FRCSW Employee Receives 2018 Lasswell Award for Fleet Support

FRCSW information technology specialist Tamika Clay-Jefferson is presented the 2018 A. Bryan Lasswell Award for fleet support by Rear Adm. Dan Dwyer, commmader, Carrier Strike Group Nine, October 23 at the Town and Country Hotel. The award recognizes individuals who have provided exceptional support through in-service engineering procedures or technical innovation to the armed services based in San Diego.

Tamika Clay-Jefferson, an information technology specialist for Fleet Readiness Center Southwest (FRCSW), is the recipient of the 2018 A. Bryan Lasswell Award for Fleet Support.

Sponsored by the National Defense Industrial Association and named for Marine Corps Maj. A. Bryan Lasswell, the award recognizes individuals who provide exceptional support to the Navy, Marine Corps or Coast Guard forces based in San Diego.

In 1942, Lasswell, who was a translator and cryptologist, deciphered communications of the Japanese Navy, which proved vital to the American victory at the Battle of Midway Island.

In 2015, Clay-Jefferson joined the FRCSW Information Technology and Management Department and works as the command’s information systems security manager (ISSM).

A year earlier she wrapped up a 14-year naval career where she initially served (not unlike Lasswell) as a cryptologic intelligence technician, until the rate merged with information systems technician in 2006.

Earning a bachelor’s degree in information technology management along the way, Clay-Jefferson found herself challenged to apply her experience and education to improve FRCSW’s cybersecurity program.

“When I started working here I wasn’t in the position that I am in now. I was watching and learning to see how we did business. I noticed that we were deficient in a number of areas, and I’m now in a position to affect change,” she said.

FRCSW’s cybersecurity guidelines are governed by a myriad of authorities including the National Institute of Standards and Technology’s (NIS) Risk Management Framework (RMF), the Department of Defense and the Department of the Navy.

“We have to be in line not only with the DOD and DON standards, but also follow whatever the SECNAV puts out,” Clay-Jefferson noted.

“All of these things have a position in the cybersecurity workforce. So our job is to make sure we understand all of those requirements, and that we create command policy, instructions and guidelines to make sure that we’re in line.”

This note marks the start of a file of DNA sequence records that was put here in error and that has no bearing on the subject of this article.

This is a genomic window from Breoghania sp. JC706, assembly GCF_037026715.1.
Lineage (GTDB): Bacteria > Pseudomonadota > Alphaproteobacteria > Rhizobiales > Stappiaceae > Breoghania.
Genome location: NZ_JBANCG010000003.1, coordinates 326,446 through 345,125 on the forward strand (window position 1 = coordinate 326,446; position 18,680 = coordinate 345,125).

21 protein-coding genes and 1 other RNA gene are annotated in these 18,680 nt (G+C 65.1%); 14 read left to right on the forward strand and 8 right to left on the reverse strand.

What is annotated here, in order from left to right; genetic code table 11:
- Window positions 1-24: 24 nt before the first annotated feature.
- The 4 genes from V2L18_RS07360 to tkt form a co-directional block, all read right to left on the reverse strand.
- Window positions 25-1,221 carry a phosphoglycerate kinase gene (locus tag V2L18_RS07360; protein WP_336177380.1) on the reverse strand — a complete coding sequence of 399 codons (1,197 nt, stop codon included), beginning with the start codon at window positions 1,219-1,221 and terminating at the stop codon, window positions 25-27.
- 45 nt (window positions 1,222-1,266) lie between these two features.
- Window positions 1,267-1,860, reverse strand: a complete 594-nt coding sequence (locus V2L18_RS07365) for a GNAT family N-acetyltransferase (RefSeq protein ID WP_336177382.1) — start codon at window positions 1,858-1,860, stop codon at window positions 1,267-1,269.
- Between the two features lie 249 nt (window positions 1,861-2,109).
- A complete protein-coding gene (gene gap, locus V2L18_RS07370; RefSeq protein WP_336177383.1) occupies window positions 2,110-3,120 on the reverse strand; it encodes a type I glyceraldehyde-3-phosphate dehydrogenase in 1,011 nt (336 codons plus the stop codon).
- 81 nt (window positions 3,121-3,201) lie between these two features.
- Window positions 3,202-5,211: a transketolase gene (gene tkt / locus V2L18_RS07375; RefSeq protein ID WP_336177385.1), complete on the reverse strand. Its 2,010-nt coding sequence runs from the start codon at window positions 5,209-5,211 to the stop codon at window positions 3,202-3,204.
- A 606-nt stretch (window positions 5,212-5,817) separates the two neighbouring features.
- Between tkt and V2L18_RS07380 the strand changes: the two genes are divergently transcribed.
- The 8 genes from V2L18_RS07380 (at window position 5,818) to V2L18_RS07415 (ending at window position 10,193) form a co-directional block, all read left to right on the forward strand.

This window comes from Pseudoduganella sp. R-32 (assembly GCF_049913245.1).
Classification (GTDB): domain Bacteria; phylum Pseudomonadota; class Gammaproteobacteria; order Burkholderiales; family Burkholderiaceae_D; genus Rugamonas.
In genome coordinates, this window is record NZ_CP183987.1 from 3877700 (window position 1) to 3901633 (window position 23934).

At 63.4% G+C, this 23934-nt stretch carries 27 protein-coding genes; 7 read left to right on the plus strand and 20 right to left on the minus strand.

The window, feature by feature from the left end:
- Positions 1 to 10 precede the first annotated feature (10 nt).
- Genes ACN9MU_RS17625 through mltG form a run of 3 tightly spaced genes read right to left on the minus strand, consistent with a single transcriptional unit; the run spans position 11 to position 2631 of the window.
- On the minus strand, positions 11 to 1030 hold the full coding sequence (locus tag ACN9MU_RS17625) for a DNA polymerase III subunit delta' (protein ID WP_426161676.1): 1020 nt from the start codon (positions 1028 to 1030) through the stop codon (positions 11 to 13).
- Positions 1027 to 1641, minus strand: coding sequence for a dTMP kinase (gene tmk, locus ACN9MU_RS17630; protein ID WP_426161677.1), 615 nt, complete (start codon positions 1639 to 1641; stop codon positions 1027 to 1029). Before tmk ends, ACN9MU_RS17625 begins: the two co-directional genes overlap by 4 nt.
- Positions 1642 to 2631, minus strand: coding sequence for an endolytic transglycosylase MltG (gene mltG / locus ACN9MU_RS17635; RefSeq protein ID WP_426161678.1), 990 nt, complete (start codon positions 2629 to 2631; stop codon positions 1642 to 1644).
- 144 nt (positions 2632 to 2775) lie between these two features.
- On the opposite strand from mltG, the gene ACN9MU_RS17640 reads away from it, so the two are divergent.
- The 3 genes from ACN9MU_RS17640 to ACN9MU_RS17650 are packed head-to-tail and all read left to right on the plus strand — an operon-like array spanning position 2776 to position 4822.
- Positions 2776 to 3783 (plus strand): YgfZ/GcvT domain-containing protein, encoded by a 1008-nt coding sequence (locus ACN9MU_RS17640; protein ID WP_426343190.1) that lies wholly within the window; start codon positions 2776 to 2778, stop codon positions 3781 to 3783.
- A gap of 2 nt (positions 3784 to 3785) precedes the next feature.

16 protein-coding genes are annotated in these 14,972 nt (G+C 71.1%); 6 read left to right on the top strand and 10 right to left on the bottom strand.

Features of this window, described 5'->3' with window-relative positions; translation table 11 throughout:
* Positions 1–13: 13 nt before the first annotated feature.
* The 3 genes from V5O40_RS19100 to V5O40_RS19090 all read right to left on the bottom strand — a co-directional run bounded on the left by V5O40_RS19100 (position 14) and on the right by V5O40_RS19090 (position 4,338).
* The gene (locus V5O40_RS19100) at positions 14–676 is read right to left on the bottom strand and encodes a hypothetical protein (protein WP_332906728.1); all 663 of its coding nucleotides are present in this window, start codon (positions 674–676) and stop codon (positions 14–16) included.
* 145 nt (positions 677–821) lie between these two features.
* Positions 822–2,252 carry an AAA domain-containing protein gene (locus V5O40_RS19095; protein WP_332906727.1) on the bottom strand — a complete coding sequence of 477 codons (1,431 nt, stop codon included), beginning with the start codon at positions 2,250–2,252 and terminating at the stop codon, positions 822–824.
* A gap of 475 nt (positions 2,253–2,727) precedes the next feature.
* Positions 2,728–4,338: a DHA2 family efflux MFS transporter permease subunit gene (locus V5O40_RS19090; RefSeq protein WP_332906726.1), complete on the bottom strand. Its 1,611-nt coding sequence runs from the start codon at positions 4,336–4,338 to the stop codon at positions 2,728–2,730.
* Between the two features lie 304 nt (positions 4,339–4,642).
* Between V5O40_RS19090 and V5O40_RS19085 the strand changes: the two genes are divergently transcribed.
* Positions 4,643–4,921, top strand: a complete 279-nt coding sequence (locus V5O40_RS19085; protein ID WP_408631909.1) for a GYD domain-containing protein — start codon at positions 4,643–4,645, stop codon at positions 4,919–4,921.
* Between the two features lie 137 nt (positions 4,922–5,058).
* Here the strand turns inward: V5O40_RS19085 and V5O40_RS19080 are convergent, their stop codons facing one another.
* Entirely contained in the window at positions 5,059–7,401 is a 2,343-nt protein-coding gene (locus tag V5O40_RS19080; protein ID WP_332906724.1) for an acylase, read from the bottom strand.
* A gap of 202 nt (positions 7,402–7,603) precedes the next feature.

In addition to creating a mandated cyber-awareness brief for new employees and improving computer security awareness, Clay-Jefferson targeted command systems in need of current Authority to Operate (ATO) status.

“We have so much gear that doesn’t have ATO, that right now we are in the discovery phase of identifying all of our equipment and systems that will need ATO. If they need updated, we’ll provide that to ensure that we are keeping up with Navy policy,” she said.

Systems that are tested and verified to meet the requirements of their Information Assurance (IA) programs are forwarded to the DOD’s automated Enterprise Mission Assurance Support Service where they are assessed and granted ATO validation.

FRCSW’s research, test, development and evaluation (RTD&E) labs are examples of areas with systems in need of ATO authorization to operate.

“We have adapted the Risk Management Framework (RMF) process that has a list of all their equipment and structure and it’s basically giving the ability to `go live’ and do the job because all of the DOD, DON and NIS standards are met,” Clay-Jefferson said.

“By definition the cyber office is supposed to have oversight of all the command’s systems and that wasn’t really happening; so we established relationships to let them know that we are here to support them and whatever they need.”

As part of her ISSM duties, Clay-Jefferson works with the FRCSW Security Department to establish physical security procedures in the labs such as access control and gear to mask computer servers which should not be visually exposed.

Command-wide, security procedures developed last year targeting the use of government computers resulted in a 95 percent reduction in violations since March 2017.

“These decreased incidents refer to unauthorized plug-ins of personal cell phones and flash drives in government equipment, which also resulted in a reduction of viruses,” she said.

In the meantime, Clay-Jefferson and the cybersecurity team are preparing for a cyber-readiness inspection scheduled for February 2019. The week-long inspection is conducted by the U.S. Fleet Cyber Command by direction of the Defense Information Systems Agency.

The inspection will target technical and traditional security issues and the security culture of the command.